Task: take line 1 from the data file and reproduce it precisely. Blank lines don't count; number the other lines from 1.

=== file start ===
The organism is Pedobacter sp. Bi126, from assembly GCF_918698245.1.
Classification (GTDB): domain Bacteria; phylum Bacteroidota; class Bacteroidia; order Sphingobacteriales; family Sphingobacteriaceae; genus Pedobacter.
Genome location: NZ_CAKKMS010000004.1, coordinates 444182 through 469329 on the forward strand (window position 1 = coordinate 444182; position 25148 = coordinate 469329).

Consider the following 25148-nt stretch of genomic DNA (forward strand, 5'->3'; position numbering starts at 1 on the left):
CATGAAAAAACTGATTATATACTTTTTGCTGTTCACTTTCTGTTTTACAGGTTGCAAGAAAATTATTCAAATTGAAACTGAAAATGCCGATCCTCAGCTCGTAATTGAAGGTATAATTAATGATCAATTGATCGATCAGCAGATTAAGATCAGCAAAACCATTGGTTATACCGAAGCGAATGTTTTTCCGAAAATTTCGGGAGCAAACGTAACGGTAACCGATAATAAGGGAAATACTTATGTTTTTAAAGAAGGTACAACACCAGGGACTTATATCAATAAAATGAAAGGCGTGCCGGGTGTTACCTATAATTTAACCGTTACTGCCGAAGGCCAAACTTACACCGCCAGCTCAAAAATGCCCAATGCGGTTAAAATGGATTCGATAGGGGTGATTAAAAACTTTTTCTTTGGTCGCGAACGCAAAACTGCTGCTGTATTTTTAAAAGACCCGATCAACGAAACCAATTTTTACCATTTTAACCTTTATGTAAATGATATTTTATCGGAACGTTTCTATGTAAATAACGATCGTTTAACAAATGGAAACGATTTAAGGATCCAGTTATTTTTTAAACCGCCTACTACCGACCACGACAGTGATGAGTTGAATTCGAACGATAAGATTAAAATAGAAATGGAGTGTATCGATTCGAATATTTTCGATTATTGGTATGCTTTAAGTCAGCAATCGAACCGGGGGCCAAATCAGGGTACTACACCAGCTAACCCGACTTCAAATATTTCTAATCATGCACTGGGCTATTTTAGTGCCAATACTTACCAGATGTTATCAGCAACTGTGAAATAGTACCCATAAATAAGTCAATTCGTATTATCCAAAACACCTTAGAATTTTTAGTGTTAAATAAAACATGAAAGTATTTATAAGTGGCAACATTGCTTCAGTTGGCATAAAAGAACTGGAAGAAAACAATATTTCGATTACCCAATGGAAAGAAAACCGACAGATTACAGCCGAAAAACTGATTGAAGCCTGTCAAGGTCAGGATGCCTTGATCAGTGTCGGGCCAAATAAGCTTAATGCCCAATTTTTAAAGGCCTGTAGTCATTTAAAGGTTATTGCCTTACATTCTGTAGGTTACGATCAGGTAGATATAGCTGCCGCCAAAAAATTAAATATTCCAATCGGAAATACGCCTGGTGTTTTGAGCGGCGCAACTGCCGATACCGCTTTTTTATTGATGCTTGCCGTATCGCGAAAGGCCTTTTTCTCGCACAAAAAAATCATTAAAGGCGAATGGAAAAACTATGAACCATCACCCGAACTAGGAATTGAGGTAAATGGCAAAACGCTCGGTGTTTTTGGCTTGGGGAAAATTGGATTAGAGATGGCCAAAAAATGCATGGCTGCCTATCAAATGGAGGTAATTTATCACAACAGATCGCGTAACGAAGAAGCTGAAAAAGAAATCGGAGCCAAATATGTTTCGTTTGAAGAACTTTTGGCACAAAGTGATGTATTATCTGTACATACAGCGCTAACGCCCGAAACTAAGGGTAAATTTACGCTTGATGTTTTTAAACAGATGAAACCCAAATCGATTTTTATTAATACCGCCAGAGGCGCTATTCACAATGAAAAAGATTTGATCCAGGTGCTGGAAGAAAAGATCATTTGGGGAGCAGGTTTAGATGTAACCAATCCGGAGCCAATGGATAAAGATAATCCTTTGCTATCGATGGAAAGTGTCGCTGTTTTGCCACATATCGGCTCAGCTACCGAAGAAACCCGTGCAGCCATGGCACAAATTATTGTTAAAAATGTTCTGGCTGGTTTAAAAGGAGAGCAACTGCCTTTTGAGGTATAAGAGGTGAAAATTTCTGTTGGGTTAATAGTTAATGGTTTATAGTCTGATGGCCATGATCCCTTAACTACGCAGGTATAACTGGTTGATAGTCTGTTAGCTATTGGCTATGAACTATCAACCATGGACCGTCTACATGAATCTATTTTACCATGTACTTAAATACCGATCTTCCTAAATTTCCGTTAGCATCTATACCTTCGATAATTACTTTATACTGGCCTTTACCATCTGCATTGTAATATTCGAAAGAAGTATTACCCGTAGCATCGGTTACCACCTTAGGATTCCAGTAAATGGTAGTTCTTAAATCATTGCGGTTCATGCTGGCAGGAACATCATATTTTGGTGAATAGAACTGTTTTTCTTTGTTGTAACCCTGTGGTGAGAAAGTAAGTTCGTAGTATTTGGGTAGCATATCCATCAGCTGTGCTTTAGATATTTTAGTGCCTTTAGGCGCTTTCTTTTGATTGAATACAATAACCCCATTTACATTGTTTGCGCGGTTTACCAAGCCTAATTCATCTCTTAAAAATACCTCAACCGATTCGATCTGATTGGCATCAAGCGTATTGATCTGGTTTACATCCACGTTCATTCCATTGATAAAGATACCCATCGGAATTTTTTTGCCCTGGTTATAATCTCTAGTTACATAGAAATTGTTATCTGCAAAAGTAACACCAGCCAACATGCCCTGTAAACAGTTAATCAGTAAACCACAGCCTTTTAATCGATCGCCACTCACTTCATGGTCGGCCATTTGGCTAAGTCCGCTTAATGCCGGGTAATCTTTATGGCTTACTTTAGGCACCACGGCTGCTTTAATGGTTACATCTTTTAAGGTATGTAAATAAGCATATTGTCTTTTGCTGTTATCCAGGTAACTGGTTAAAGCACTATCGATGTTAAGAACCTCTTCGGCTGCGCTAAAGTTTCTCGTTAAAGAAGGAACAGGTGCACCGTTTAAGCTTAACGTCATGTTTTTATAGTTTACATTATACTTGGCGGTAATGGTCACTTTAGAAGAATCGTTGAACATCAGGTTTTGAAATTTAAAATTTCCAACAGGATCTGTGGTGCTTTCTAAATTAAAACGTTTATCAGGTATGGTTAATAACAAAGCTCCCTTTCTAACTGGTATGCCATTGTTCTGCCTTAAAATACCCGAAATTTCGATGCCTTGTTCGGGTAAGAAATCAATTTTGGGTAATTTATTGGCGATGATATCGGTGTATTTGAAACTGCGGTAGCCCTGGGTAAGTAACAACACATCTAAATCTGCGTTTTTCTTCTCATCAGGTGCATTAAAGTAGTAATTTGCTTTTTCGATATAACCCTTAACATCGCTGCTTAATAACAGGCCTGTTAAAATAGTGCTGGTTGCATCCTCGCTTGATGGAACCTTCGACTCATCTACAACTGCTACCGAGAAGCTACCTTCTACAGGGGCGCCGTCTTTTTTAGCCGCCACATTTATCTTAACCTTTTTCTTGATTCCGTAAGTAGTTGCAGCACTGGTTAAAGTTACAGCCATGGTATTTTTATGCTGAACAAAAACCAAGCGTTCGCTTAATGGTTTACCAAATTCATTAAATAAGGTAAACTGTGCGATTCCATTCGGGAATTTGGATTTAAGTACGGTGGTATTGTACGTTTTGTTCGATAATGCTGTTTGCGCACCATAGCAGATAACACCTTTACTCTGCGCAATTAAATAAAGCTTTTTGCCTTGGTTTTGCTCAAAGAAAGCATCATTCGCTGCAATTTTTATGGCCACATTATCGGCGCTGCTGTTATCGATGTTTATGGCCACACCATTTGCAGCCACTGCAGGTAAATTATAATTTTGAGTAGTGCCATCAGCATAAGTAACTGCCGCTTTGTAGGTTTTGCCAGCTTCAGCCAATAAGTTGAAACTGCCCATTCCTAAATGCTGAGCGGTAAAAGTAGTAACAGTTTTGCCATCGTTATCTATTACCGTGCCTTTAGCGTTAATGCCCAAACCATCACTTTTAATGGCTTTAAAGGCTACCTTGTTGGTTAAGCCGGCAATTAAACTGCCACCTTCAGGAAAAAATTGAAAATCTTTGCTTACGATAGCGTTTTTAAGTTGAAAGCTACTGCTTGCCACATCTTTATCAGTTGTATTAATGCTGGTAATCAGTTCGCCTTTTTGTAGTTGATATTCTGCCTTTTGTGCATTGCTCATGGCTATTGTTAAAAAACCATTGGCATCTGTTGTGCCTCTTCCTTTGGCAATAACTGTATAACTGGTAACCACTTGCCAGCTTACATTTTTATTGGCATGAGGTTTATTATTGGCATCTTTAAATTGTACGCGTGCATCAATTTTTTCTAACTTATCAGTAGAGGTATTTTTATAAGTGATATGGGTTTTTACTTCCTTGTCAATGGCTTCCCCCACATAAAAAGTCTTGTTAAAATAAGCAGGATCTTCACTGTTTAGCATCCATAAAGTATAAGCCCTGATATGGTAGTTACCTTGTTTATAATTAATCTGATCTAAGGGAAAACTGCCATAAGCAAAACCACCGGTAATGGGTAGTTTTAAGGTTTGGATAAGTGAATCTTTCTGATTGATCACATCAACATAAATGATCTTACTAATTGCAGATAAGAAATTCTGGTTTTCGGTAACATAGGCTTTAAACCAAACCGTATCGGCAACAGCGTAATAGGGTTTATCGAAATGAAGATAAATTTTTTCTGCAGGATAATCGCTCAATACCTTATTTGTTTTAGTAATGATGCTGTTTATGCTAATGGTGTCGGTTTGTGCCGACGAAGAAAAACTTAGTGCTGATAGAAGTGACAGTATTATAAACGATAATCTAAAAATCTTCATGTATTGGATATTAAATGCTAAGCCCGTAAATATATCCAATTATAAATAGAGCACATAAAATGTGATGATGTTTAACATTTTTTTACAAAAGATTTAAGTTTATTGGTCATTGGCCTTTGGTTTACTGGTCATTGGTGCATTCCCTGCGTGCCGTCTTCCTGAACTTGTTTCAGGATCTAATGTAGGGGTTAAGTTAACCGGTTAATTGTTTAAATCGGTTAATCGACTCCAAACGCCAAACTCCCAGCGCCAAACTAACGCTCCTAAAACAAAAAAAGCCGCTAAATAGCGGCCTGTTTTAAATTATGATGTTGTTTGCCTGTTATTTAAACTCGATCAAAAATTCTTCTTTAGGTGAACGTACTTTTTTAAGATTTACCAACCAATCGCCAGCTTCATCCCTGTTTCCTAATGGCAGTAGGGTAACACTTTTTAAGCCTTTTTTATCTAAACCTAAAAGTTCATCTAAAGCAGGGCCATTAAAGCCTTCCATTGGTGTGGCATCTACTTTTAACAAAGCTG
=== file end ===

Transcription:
The organism is Pedobacter sp. Bi126, from assembly GCF_918698245.1.